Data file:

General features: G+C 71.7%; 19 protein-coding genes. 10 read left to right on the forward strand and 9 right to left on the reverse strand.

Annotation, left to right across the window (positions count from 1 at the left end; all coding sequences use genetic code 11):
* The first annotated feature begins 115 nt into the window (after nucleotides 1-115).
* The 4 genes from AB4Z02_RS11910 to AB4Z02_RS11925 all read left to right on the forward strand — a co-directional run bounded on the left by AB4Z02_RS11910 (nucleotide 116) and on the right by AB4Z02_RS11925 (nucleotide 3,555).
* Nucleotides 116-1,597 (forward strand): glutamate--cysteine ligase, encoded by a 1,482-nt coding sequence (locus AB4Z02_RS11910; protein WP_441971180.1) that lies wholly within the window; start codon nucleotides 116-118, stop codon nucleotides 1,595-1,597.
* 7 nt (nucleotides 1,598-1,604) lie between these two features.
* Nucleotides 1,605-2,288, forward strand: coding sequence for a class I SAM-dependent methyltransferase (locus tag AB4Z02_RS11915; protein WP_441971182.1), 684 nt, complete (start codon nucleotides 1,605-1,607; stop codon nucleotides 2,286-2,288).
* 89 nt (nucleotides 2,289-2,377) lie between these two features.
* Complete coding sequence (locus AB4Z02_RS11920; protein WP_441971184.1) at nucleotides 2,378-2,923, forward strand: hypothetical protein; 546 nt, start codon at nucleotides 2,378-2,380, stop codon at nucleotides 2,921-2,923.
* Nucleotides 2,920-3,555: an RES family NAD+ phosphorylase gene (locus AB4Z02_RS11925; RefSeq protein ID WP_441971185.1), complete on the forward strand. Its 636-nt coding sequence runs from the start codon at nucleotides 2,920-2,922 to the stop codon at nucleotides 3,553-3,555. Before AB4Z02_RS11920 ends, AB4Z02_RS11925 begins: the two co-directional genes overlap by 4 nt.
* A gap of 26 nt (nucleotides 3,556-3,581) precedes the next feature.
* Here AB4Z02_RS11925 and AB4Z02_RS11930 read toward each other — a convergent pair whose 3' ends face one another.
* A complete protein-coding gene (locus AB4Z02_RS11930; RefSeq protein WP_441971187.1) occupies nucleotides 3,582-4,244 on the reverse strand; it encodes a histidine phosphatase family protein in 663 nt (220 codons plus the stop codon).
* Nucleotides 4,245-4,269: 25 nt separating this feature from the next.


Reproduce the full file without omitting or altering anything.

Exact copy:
General features: G+C 71.7%; 19 protein-coding genes. 10 read left to right on the forward strand and 9 right to left on the reverse strand.

Annotation, left to right across the window (positions count from 1 at the left end; all coding sequences use genetic code 11):
* The first annotated feature begins 115 nt into the window (after nucleotides 1-115).
* The 4 genes from AB4Z02_RS11910 to AB4Z02_RS11925 all read left to right on the forward strand — a co-directional run bounded on the left by AB4Z02_RS11910 (nucleotide 116) and on the right by AB4Z02_RS11925 (nucleotide 3,555).
* Nucleotides 116-1,597 (forward strand): glutamate--cysteine ligase, encoded by a 1,482-nt coding sequence (locus AB4Z02_RS11910; protein WP_441971180.1) that lies wholly within the window; start codon nucleotides 116-118, stop codon nucleotides 1,595-1,597.
* 7 nt (nucleotides 1,598-1,604) lie between these two features.
* Nucleotides 1,605-2,288, forward strand: coding sequence for a class I SAM-dependent methyltransferase (locus tag AB4Z02_RS11915; protein WP_441971182.1), 684 nt, complete (start codon nucleotides 1,605-1,607; stop codon nucleotides 2,286-2,288).
* 89 nt (nucleotides 2,289-2,377) lie between these two features.
* Complete coding sequence (locus AB4Z02_RS11920; protein WP_441971184.1) at nucleotides 2,378-2,923, forward strand: hypothetical protein; 546 nt, start codon at nucleotides 2,378-2,380, stop codon at nucleotides 2,921-2,923.
* Nucleotides 2,920-3,555: an RES family NAD+ phosphorylase gene (locus AB4Z02_RS11925; RefSeq protein ID WP_441971185.1), complete on the forward strand. Its 636-nt coding sequence runs from the start codon at nucleotides 2,920-2,922 to the stop codon at nucleotides 3,553-3,555. Before AB4Z02_RS11920 ends, AB4Z02_RS11925 begins: the two co-directional genes overlap by 4 nt.
* A gap of 26 nt (nucleotides 3,556-3,581) precedes the next feature.
* Here AB4Z02_RS11925 and AB4Z02_RS11930 read toward each other — a convergent pair whose 3' ends face one another.
* A complete protein-coding gene (locus AB4Z02_RS11930; RefSeq protein WP_441971187.1) occupies nucleotides 3,582-4,244 on the reverse strand; it encodes a histidine phosphatase family protein in 663 nt (220 codons plus the stop codon).
* Nucleotides 4,245-4,269: 25 nt separating this feature from the next.